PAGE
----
Interestingly, it seems many readers interpreted my pieces as truly negative about cloud computing—that is, that I agreed that each of the barriers was a complete roadblock to cloud use. I received a number of comments that showed that the reader had not fully read (or perhaps comprehended) my posts. On the other hand, there were a number of comments that reinforced the perspective that cloud computing is not “ready for prime-time.”

That’s not really surprising. Any time there is a sea change in technology, many people criticize the new technology as lacking certain key features. I remember hearing similar statements as the Internet wave crashed down upon IT. “You’re going to let outsiders access your systems? That’s crazy.” “The bandwidth is insufficient for any real applications to run.” “It isn’t secure enough.” “You can’t find people with the right skills.” And by the standards of the prevous generation of technology, these observations had some truth to them. In the early days, Internet security practices were inconsistent and incomplete. However, in many respects the existing solutions weren’t really demonstrably better in the areas being criticized, and definitely had shortcomings of their own.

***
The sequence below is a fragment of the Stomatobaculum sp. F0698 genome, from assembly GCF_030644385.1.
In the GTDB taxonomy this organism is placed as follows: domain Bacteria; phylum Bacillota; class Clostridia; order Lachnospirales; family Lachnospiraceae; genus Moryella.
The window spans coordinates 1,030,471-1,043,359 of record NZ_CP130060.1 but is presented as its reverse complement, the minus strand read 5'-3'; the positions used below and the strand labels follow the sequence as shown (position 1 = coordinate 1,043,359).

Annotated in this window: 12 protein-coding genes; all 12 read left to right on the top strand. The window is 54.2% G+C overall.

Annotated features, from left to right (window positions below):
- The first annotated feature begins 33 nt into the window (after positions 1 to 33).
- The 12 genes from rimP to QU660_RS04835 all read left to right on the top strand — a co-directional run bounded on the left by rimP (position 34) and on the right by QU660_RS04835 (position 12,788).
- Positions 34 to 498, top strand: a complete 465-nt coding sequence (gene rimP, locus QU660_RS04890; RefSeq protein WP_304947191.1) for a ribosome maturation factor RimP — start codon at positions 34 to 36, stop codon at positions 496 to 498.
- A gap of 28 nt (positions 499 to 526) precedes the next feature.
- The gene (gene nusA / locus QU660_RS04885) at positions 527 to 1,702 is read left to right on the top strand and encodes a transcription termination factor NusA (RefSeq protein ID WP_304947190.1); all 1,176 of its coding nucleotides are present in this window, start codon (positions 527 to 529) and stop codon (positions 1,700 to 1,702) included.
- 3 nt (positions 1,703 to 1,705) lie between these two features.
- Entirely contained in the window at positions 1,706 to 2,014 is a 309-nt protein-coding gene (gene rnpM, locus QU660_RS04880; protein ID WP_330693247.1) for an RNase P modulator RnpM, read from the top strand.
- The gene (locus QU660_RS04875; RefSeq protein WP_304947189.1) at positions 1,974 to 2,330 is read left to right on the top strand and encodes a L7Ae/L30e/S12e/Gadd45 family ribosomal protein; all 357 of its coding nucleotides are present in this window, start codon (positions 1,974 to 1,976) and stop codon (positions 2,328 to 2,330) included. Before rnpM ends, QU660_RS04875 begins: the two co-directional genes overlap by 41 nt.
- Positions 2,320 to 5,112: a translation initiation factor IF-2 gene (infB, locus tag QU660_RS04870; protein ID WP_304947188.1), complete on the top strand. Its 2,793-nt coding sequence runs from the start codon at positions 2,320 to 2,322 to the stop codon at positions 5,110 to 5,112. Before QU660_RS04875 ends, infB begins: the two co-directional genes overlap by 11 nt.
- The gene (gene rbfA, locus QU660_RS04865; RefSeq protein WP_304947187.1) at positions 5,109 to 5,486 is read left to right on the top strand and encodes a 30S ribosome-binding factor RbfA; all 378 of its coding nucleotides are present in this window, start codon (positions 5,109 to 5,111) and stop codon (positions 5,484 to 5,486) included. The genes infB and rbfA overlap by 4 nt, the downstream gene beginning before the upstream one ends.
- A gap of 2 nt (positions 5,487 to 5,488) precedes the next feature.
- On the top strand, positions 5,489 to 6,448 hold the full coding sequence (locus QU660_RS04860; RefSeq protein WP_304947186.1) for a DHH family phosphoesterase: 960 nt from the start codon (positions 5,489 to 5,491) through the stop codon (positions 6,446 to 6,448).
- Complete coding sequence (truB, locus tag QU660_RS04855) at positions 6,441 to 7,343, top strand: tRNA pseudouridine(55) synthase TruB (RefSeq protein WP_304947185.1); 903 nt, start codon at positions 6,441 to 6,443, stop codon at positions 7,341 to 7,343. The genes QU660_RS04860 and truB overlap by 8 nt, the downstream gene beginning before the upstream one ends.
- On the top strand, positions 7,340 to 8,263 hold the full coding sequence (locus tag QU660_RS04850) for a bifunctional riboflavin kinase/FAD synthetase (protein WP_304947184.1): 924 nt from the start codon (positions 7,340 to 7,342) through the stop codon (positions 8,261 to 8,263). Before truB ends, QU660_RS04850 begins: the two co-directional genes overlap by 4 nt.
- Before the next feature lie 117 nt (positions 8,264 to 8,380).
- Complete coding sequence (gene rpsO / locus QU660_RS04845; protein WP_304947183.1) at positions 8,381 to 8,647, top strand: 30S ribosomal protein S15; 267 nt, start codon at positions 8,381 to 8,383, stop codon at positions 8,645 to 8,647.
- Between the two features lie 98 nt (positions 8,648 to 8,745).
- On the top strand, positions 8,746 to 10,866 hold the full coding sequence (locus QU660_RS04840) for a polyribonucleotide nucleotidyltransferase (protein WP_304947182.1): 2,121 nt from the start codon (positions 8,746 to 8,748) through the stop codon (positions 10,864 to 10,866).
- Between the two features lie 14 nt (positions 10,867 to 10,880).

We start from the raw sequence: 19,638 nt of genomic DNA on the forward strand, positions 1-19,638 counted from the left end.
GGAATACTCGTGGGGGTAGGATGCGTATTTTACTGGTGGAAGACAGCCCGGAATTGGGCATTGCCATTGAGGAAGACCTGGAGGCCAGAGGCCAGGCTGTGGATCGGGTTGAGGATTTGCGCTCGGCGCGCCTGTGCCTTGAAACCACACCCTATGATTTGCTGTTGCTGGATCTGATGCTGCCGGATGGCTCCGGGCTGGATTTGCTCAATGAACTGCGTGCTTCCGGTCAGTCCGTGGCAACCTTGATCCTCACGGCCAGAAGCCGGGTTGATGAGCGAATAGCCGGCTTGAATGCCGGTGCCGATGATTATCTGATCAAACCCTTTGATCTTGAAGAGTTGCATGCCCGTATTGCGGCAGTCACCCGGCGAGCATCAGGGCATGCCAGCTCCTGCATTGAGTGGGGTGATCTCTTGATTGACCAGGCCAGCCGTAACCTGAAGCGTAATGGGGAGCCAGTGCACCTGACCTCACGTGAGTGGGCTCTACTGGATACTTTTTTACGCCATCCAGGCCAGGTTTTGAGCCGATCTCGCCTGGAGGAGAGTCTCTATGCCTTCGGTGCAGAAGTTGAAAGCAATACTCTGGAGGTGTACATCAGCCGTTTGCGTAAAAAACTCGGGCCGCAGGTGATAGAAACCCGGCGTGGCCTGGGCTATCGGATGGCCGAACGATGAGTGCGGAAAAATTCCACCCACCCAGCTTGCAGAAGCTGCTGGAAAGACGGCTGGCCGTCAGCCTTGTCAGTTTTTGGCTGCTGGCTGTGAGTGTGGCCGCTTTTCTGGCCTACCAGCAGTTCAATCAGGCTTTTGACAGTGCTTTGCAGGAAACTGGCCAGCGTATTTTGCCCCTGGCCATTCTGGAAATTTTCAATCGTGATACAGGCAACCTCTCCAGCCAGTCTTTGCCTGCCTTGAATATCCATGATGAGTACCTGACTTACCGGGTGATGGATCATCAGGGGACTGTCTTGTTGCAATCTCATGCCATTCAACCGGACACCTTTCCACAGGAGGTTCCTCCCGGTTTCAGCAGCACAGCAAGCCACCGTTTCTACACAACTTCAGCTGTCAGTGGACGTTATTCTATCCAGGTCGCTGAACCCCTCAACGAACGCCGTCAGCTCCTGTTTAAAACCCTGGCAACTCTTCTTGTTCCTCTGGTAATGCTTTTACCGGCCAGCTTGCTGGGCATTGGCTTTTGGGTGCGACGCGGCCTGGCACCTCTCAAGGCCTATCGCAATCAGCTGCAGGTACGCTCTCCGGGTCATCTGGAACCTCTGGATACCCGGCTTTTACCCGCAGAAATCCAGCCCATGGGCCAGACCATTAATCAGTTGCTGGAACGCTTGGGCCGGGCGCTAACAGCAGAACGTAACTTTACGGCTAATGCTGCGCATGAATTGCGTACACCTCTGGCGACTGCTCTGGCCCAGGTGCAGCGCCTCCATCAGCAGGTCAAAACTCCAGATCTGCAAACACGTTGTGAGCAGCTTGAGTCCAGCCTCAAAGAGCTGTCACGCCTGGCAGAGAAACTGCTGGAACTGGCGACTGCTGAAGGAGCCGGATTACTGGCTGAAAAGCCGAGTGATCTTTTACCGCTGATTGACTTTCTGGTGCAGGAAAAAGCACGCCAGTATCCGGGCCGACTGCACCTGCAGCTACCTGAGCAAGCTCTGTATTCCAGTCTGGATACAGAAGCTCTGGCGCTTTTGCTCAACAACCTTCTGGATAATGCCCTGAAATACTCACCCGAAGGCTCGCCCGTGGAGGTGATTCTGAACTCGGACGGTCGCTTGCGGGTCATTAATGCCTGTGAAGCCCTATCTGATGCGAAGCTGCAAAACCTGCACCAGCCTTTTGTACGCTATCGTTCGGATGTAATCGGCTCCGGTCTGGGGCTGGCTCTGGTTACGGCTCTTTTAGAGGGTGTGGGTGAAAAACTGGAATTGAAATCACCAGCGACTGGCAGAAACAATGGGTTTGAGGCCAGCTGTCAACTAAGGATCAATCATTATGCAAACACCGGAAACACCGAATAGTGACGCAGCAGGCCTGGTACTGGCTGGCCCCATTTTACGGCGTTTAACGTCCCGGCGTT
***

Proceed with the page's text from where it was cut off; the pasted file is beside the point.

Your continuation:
This process goes on today. I just read a posting that someone put up yesterday on a cloud computing forum, criticizing virtualization:

“Operating systems have security policy and enforcements. The hypervisor is invisible to the operating system, let alone client applications. A modern operating system, properly administrated, can prevent intrusions. No operating system running under an hypervisor can prevent or detect a breach of hypervisor security, particularly if the breach is on the part of a duly authorized employee of the data center.”

That statement is true; however, it posits an alternative (a properly administered operating system) that is often, if not typically, non-existent. Many data centers fail to follow best practices with respect to administration, patch management, application update, and so on. And the experience of a number of users with attacks against their properly administered operating system is that vulnerabilities exist nonetheless. From my perspective, I’d rather live with the vulnerabilities potentially present in a small footprint hypervisor than those present in an operating system comprising millions of lines of code and containing hundreds of applications that are poorly maintained and rarely updated.